I was just settled into my airplane seat and in the process of unfurling the USA Today when a voluminous leather satchel came swinging through my personal space – narrowly missing my head. I looked up as the wayward soul trying to find his seat mumbled an apology, as he hauled in his bag and tossed it onto the seat across the aisle. At his feet was a piece of oversized luggage so huge it could have doubled as a walk-in closet at my house. This was his carry-on?

As I tried to reset myself and once again unfurl my paper, my personal space was again challenged with a close-up view of a rather expansive posterior draped in navy Velour sweatpants, positioned such that Homer could achieve sufficient leverage to complete a clean-and-jerk lift with his enormous bag.

I have to admit, I was impressed he could even heft the beast over his head, which is where it now hovered, as Homer sought to now use the arm of my seat to place a size 14 foot shod in white running shoes. As my chair threatened to collapse, he gamely applied additional leverage while energetically grunting like a weight lifter in a vain attempt to coerce his bag into a space clearly half the bag’s size.

Thankfully the steward and stewardess on the flight finally bustled up and quickly offered to have the oversized carry-on checked. Homer seemed surprised and mumbled something about not having any trouble with the bag on other airlines.

Homer could stand to take a few minimalist packing lessons from a friend of mine, Duane Raleigh. He once showed up for a week-long European junket toting only a gym bag large enough to carry several pair of hiking socks, a change of clothes, and perhaps a toothbrush. He had no checked luggage.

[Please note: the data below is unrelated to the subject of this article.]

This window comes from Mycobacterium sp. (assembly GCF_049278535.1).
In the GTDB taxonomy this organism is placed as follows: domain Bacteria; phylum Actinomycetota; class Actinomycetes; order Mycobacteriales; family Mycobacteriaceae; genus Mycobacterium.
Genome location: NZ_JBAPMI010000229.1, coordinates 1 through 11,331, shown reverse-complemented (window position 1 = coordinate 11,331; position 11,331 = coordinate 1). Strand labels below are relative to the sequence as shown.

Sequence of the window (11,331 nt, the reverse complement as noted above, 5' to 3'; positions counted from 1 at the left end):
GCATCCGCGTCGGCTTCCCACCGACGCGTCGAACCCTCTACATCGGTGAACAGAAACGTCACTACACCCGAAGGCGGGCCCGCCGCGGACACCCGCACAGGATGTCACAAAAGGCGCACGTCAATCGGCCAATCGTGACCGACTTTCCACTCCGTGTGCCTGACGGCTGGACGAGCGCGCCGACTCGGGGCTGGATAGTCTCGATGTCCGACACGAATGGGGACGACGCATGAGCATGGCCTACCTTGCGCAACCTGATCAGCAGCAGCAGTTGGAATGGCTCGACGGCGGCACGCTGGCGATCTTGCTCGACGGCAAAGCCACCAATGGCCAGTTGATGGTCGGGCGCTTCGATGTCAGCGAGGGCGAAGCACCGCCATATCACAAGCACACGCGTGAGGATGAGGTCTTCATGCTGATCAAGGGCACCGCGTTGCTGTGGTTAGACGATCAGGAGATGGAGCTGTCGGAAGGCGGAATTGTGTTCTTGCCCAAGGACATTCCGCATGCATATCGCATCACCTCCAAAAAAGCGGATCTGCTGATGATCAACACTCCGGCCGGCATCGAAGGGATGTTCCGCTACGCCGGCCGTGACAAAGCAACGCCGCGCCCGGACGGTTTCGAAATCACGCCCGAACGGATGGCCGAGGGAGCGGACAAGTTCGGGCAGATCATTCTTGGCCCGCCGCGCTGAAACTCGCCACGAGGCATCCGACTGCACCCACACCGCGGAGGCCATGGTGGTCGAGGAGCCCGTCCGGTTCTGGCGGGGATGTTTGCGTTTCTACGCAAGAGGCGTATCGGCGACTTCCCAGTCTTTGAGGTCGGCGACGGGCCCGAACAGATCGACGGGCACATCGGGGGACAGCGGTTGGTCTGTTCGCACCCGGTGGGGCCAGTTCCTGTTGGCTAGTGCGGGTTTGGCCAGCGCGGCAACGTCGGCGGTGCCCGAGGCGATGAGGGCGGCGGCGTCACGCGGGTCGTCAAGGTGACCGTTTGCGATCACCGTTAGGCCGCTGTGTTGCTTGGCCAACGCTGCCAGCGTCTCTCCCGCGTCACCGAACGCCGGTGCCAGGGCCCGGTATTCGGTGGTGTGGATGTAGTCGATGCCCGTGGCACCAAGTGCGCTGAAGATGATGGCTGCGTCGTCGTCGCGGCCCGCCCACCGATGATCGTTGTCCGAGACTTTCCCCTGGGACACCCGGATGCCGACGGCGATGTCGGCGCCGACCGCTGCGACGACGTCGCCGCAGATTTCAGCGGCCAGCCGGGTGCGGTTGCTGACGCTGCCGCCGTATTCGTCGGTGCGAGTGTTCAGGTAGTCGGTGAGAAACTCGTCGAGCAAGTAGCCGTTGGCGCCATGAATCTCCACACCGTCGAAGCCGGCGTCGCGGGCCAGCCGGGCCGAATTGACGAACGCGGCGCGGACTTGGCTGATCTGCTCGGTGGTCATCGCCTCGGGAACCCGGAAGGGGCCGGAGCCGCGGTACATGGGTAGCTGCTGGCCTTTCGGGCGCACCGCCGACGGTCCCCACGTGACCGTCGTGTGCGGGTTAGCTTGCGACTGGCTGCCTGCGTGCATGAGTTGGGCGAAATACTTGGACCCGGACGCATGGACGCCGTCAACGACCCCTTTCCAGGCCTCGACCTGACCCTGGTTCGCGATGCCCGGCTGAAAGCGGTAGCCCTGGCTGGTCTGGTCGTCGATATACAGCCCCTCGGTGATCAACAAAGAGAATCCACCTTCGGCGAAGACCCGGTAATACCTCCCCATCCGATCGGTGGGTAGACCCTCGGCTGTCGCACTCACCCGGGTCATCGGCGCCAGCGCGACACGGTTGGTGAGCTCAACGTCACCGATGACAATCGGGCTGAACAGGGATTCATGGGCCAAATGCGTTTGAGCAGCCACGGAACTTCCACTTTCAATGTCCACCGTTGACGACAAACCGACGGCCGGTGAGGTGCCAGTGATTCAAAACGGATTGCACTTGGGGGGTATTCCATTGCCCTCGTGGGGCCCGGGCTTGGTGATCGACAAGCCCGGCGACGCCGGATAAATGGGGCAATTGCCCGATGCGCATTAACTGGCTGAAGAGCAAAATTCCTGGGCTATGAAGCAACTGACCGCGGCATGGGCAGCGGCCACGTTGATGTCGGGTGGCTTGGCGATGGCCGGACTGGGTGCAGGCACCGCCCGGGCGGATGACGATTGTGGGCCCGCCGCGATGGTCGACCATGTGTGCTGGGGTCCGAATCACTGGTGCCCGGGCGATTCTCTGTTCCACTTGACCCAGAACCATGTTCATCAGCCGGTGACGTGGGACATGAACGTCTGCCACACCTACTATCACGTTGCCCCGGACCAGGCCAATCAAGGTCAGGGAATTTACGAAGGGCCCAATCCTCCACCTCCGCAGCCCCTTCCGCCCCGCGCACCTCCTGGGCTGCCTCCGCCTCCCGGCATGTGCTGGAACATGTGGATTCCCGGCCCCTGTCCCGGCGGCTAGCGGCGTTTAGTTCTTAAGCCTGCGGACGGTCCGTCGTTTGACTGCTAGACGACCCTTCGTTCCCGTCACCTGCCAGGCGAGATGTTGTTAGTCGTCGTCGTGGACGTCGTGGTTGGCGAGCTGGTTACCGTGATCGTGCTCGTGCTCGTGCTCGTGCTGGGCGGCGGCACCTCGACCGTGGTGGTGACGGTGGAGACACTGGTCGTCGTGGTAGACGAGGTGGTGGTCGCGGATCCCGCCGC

Apparently, Duane was taking the Ex Officio proclamation on the company’s underwear packaging a little too literally — “17 countries. 6 weeks. And one pair of underwear.”  I could only hope he was finding time to wash and dry each night, instead of resorting to turning the pair inside out for freshness.

Me, I exist somewhere between the two. I never take more than I can carry in two bags, with one being a checked piece that is never so large as to be considered oversized luggage. To arrive at what goes or stays, I rely on the tried and true pile and stuff methodology of packing. That type of packing calls for a wheeled duffel. The night before departure, I’ll wander between the garage and the bedroom tossing items from various equipment closets and dressers into category-appropriate piles depending on the weather and trip activity needs. From hiking boots to hydration packs and ski goggles to long underwear, it takes me a mere 30 minutes to stuff my duffel sufficiently full, leaving just enough room for the few items I might acquire while enroute.

During a trip, I resort to pile management. It drives my wife, who packs for trips with military precision and organization, nuts. But like my office, I know where everything is and, as I explain patiently to her every time she questions my methods, I can easily sniff the difference between the clean and dirty apparel assortment. It’s the one thing I really did learn in college.

Yeah, I’ve tried folding and rolling and all that planning stuff. But, eventually, all the cubes seem to do for me is turn the larger stuffed piles into smaller cube-shaped ones. At least my piles are cubically organized.

No matter the packing method you prefer, I guarantee this. Should our traveling paths happen to cross one day, rest assured my carry-on will fit easily under the seat in front of me. Oh, and when putting it there, I promise to keep my posterior out of your face.